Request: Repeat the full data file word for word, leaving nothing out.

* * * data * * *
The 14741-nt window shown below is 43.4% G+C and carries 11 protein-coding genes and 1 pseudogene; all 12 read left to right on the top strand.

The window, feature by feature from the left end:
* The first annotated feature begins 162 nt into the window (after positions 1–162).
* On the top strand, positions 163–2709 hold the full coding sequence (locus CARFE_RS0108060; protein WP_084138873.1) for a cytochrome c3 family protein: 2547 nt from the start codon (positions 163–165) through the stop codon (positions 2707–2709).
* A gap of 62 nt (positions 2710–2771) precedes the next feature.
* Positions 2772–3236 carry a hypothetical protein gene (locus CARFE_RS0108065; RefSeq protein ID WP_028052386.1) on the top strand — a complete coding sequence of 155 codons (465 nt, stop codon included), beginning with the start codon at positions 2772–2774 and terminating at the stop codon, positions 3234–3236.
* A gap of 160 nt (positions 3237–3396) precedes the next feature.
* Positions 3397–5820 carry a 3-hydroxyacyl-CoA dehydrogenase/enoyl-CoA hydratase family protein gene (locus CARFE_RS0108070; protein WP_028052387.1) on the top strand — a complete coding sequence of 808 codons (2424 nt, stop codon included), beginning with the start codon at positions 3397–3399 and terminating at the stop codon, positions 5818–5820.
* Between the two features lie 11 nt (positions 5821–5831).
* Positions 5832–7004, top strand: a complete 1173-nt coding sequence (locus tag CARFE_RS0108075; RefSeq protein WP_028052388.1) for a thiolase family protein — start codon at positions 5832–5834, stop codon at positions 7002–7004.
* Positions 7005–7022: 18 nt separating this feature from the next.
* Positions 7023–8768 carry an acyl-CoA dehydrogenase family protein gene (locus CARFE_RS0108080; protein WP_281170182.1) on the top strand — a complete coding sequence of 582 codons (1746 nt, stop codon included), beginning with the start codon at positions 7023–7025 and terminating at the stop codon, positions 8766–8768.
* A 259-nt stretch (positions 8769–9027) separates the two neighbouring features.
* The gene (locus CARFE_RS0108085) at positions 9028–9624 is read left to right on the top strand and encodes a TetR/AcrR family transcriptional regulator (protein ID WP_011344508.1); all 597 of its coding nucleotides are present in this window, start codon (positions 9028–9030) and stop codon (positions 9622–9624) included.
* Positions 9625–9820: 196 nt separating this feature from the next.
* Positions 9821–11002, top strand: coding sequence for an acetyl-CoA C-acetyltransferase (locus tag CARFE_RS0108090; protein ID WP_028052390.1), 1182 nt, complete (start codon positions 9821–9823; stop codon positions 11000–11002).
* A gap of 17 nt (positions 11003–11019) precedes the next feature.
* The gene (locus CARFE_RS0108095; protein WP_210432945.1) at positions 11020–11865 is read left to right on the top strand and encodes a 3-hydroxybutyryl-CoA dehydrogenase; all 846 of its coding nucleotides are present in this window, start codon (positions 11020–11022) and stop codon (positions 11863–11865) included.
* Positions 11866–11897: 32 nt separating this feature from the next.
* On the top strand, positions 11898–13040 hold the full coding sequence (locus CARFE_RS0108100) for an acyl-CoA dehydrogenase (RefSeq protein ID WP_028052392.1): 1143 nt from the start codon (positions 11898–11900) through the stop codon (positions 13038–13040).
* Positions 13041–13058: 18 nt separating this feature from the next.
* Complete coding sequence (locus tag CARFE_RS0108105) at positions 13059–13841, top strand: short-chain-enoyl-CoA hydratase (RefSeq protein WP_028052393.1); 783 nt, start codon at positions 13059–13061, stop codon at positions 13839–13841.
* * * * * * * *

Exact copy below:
The 14741-nt window shown below is 43.4% G+C and carries 11 protein-coding genes and 1 pseudogene; all 12 read left to right on the top strand.

The window, feature by feature from the left end:
* The first annotated feature begins 162 nt into the window (after positions 1–162).
* On the top strand, positions 163–2709 hold the full coding sequence (locus CARFE_RS0108060; protein WP_084138873.1) for a cytochrome c3 family protein: 2547 nt from the start codon (positions 163–165) through the stop codon (positions 2707–2709).
* A gap of 62 nt (positions 2710–2771) precedes the next feature.
* Positions 2772–3236 carry a hypothetical protein gene (locus CARFE_RS0108065; RefSeq protein ID WP_028052386.1) on the top strand — a complete coding sequence of 155 codons (465 nt, stop codon included), beginning with the start codon at positions 2772–2774 and terminating at the stop codon, positions 3234–3236.
* A gap of 160 nt (positions 3237–3396) precedes the next feature.
* Positions 3397–5820 carry a 3-hydroxyacyl-CoA dehydrogenase/enoyl-CoA hydratase family protein gene (locus CARFE_RS0108070; protein WP_028052387.1) on the top strand — a complete coding sequence of 808 codons (2424 nt, stop codon included), beginning with the start codon at positions 3397–3399 and terminating at the stop codon, positions 5818–5820.
* Between the two features lie 11 nt (positions 5821–5831).
* Positions 5832–7004, top strand: a complete 1173-nt coding sequence (locus tag CARFE_RS0108075; RefSeq protein WP_028052388.1) for a thiolase family protein — start codon at positions 5832–5834, stop codon at positions 7002–7004.
* Positions 7005–7022: 18 nt separating this feature from the next.
* Positions 7023–8768 carry an acyl-CoA dehydrogenase family protein gene (locus CARFE_RS0108080; protein WP_281170182.1) on the top strand — a complete coding sequence of 582 codons (1746 nt, stop codon included), beginning with the start codon at positions 7023–7025 and terminating at the stop codon, positions 8766–8768.
* A 259-nt stretch (positions 8769–9027) separates the two neighbouring features.
* The gene (locus CARFE_RS0108085) at positions 9028–9624 is read left to right on the top strand and encodes a TetR/AcrR family transcriptional regulator (protein ID WP_011344508.1); all 597 of its coding nucleotides are present in this window, start codon (positions 9028–9030) and stop codon (positions 9622–9624) included.
* Positions 9625–9820: 196 nt separating this feature from the next.
* Positions 9821–11002, top strand: coding sequence for an acetyl-CoA C-acetyltransferase (locus tag CARFE_RS0108090; protein ID WP_028052390.1), 1182 nt, complete (start codon positions 9821–9823; stop codon positions 11000–11002).
* A gap of 17 nt (positions 11003–11019) precedes the next feature.
* The gene (locus CARFE_RS0108095; protein WP_210432945.1) at positions 11020–11865 is read left to right on the top strand and encodes a 3-hydroxybutyryl-CoA dehydrogenase; all 846 of its coding nucleotides are present in this window, start codon (positions 11020–11022) and stop codon (positions 11863–11865) included.
* Positions 11866–11897: 32 nt separating this feature from the next.
* On the top strand, positions 11898–13040 hold the full coding sequence (locus CARFE_RS0108100) for an acyl-CoA dehydrogenase (RefSeq protein ID WP_028052392.1): 1143 nt from the start codon (positions 11898–11900) through the stop codon (positions 13038–13040).
* Positions 13041–13058: 18 nt separating this feature from the next.
* Complete coding sequence (locus tag CARFE_RS0108105) at positions 13059–13841, top strand: short-chain-enoyl-CoA hydratase (RefSeq protein WP_028052393.1); 783 nt, start codon at positions 13059–13061, stop codon at positions 13839–13841.